How Dieting Affects Your Stamina

Australians spend an estimated $310 million is spent each year on weight loss products and services. Many expert clinicians agree that maintaining weight loss can be extremely challenging (Truby, 2019). This article will help you understand the process of the ‘Diet Cycle’ many fall victim to and how it has a negative impact on your body. You might often mistakenly think that you are failing at your diet, when, in reality, your diet is failing you. There are physical and psychological factors beyond your ‘willpower’ that affect your dietary habits.


The Diet Cycle 

1. The desire to be a different shape

Throughout your life, it’s likely that you’ve been convinced (largely by the media) that you would be happier if your body was a different shape. As a result, you start the latest fad diet that the media has fed to you as a method of controlling the shape of your body.

2. Cue restrictive eating

To lose weight and change your shape, you enforce a diet. This might include (but is not limited to): cutting out certain foods or food groups, restricting your eating window (‘fasting’), or counting calories or ‘points’. You might even start exercising more vigorously or frequently than you normally would (or more than you should!).

3. Overpowering diet mentality

At this point, you have probably been hyper-fixated on food for the past few days of your diet. You are constantly thinking about all your favourite foods that you’ve cut out of your diet, and you probably count the minutes until your next meal. You may even catch yourself checking your reflection more often to note any physical changes. At this point, you’re more likely to become overly-cautious and obsessive about what you eat, checking labels or refusing foods with unknown calorie-counts.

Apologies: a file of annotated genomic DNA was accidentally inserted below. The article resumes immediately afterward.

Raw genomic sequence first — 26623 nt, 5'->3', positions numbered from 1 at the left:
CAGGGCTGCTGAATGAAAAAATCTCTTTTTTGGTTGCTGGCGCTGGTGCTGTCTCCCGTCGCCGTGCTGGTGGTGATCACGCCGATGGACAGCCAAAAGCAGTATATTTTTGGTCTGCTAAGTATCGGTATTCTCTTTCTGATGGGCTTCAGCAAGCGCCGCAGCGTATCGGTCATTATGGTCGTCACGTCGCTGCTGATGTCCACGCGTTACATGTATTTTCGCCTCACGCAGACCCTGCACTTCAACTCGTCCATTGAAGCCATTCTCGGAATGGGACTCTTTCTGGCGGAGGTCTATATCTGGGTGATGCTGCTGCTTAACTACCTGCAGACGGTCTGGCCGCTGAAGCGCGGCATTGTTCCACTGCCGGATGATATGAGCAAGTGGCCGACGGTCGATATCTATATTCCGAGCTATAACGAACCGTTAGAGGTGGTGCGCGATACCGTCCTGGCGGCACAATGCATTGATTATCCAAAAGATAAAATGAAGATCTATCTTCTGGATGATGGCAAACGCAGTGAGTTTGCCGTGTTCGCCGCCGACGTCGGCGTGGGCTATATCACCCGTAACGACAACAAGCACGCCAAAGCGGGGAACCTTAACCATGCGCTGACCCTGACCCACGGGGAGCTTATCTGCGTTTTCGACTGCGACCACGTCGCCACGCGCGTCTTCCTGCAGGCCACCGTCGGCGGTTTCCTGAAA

4. Weight loss

If you start to see the number on your scale go down, it’ll only motivate you to maintain your diet. This ‘weight loss’ is likely caused by a reduction in water weight, but fuels motivation nonetheless.

5. Serious hunger and cravings

After a few days or so of strict eating, your body will begin to think you are in famine. Restricting eating below your required maintenance level (the amount of food you must eat to maintain weight and function daily), your body produced signals that intensify your hunger pangs to encourage you to consume more. Some research suggests that, for every kilogram of body weight lose, appetite increases by an additional 100 calories per day (Tylka, 2013).

6. ‘Blow-out’

Obsessing over food and workout out to excess can overwhelm your body – as your body is doing extra work to maintain daily functions without the required fuel. Throw in an occasional life stressor and it becomes easy to think ‘oh well!’, and succumb to your cravings, eating more than you normally would. This can easily feel like a splurge or a binge and you may feel like you have lost control.

7. Guild and anxiety

The ‘blow-out’ can often leave you feeling ashamed for breaking your diet. After ‘falling off the bandwagon‘, you might be hesitant to jump back on – especially once you’ve already experienced how  difficult the process can be. This can result in the ‘blow-out’ lasting days or even weeks.

8. Weight gain

After quitting your diet, your body will quickly return to its original weight. It is likely that you may even gain some extra fat, as your body is preparing for the next ‘famine’. The weight gain might trigger you to start a new diet, causing the whole process to spiral and repeat.

Our goal is to highlight the impact of diets and dieting products on both your physical and mental health and promote a more sustainable approach to living a healthy life. Check out more of our nutrition blogs to learn how to eat well and lose weight in a healthy, sustainable way.


  1. Thomas, L.P.D. (2021) “Breaking Up With Diet Culture,” in How to just eat it: A step-by-step guide to escaping diets and finding food freedom. Trafalgar Square, pp. 71–74. 
  2. Truby, H. (2019) The hunger games, Monash Lens. Available at:,weight%20using%20weight%20loss%20strategies (Accessed: March 16, 2023). 
  3. Tylka TL, Kroon Van Diest AM. The Intuitive Eating Scale-2: Item refinement and psychometric evaluation with college women and men. J Couns Psychol [Internet]. 2013 [cited 16 March 2023]; 60(1): 137-53. Available from:


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